As a wave of demonstrations to protest the economic conditions in Iran sweeps the country, the global community is urging the Iranian government to respect human rights after two protesters were killed and authorities temporarily cut off access to two social media applications, while also demanding that world leaders not “exploit the current protests for their own benefit.”
“The vast majority of us yearn for an Iranian government that respects the human rights and dignity of Iranians everywhere, and democratically represents its people. Ultimately, like any other country, it is up to Iranians living in Iran to decide their country’s destiny.”
—Trita Parsi, National Iranian American Council
The Iranian government has blocked access to the Facebook-owned photo and video app Instagram as well as Telegram, “a popular messaging app used by activists to organize and publicize the protests now roiling the Islamic Republic,” the Associated Press reports.
Government officials are saying about 200 people have been arrested since the protests began Thursday, and confirmed to the AP that two demonstrators died at a Saturday night rally in Doroud, a city about 200 miles southwest of Tehran in Iran’s western Lorestan province.
While police crack down on demonstrations nationwide, Reuters reports that the motivation for protests has expanded beyond frustration over economic hardships. Protesters reportedly have also “chanted slogans in support of political prisoners,” alleged and condemned government corruption, “expressed anger over costly interventions in Syria and Iraq,” and “begun to call on Supreme Leader Ayatollah Ali Khamenei to step down.”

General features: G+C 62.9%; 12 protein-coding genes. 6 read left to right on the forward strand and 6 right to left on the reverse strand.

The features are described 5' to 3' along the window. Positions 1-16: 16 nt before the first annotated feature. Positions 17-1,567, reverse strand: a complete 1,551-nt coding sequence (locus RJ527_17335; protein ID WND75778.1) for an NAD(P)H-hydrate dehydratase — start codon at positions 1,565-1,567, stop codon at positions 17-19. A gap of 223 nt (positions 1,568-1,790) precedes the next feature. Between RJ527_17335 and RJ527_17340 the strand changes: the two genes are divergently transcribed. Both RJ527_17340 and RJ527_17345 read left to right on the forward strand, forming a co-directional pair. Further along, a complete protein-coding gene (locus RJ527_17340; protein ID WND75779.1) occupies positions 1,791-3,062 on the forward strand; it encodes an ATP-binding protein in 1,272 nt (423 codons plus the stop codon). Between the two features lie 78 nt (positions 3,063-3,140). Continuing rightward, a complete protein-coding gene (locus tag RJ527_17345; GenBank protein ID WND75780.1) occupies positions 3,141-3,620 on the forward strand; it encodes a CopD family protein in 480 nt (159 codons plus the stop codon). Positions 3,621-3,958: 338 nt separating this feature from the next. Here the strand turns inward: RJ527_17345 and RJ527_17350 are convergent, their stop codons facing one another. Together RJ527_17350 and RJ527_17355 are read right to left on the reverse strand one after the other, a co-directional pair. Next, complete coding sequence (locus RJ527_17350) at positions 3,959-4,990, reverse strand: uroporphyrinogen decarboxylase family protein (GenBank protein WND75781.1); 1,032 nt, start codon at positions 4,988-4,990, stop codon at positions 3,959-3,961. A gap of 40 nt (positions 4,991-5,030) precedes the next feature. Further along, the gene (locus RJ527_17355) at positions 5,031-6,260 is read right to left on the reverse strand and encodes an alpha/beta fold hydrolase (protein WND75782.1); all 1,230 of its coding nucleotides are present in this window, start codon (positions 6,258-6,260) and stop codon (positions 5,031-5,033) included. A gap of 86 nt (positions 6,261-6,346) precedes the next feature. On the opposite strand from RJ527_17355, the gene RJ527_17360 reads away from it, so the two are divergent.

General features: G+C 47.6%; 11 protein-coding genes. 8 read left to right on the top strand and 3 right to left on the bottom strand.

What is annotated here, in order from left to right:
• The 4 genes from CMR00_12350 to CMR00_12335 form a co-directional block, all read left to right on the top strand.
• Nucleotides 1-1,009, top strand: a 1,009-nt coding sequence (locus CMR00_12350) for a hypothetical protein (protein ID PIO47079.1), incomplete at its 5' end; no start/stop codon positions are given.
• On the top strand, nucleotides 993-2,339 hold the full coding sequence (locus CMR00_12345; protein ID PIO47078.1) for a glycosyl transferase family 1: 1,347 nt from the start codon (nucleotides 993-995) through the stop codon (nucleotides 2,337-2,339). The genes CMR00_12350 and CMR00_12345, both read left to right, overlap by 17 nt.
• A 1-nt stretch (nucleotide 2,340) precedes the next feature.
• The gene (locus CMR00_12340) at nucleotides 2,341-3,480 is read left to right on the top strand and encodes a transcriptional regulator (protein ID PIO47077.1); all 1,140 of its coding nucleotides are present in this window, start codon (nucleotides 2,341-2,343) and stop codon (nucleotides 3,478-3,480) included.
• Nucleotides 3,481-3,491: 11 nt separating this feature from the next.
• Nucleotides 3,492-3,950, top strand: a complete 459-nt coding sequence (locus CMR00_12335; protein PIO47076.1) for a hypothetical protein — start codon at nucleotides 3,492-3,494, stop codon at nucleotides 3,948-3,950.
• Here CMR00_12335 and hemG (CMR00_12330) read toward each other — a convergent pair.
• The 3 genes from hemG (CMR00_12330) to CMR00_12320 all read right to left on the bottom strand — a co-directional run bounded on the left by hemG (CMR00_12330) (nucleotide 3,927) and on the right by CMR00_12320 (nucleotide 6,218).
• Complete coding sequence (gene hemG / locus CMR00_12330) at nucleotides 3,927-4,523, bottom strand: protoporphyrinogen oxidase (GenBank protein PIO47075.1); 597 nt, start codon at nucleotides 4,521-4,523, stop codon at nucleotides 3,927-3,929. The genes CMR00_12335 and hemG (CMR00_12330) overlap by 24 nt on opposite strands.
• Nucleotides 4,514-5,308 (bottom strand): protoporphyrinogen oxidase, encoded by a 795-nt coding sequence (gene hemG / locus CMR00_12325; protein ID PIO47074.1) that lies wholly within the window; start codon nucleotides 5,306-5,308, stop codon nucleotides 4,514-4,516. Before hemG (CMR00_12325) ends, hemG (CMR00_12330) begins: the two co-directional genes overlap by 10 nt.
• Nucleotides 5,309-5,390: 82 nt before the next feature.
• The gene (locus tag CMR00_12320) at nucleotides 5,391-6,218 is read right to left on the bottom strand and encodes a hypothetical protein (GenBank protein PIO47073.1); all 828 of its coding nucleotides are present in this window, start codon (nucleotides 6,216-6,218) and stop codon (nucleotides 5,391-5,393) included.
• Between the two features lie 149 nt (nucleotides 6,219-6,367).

Responding to the protests, National Iranian American Council president Trita Parsi said, “We reiterate our call to the Iranian government to uphold its international human rights obligations, including to allow the right to free expression, to respect the dignity and safety of every Iranian, and to refrain from violence.”
“The vast majority of us yearn for an Iranian government that respects the human rights and dignity of Iranians everywhere, and democratically represents its people,” Parsi added, while noting that “ultimately, like any other country, it is up to Iranians living in Iran to decide their country’s destiny.”
Parsi also vowed to hold accountable other governments and politcians who may attempt to use the protests for their own gain. “As Iranian Americans we will also work to ensure that neither our government in the U.S., nor others in the region or beyond, undermine the safety of the Iranian people or exploit the current protests for their own benefit,” he said.
Middle Eastern expert Juan Cole called out U.S. President Donald Trump for his comments on the protests, which include a tweet Sunday morning warning that the “USA is watching very closely for human rights violations!” In a piece published Sunday, Cole outlined how Trump’s actions and policies indicate that he “doesn’t actually care about Iranian protesters.”
SCROLL TO CONTINUE WITH CONTENT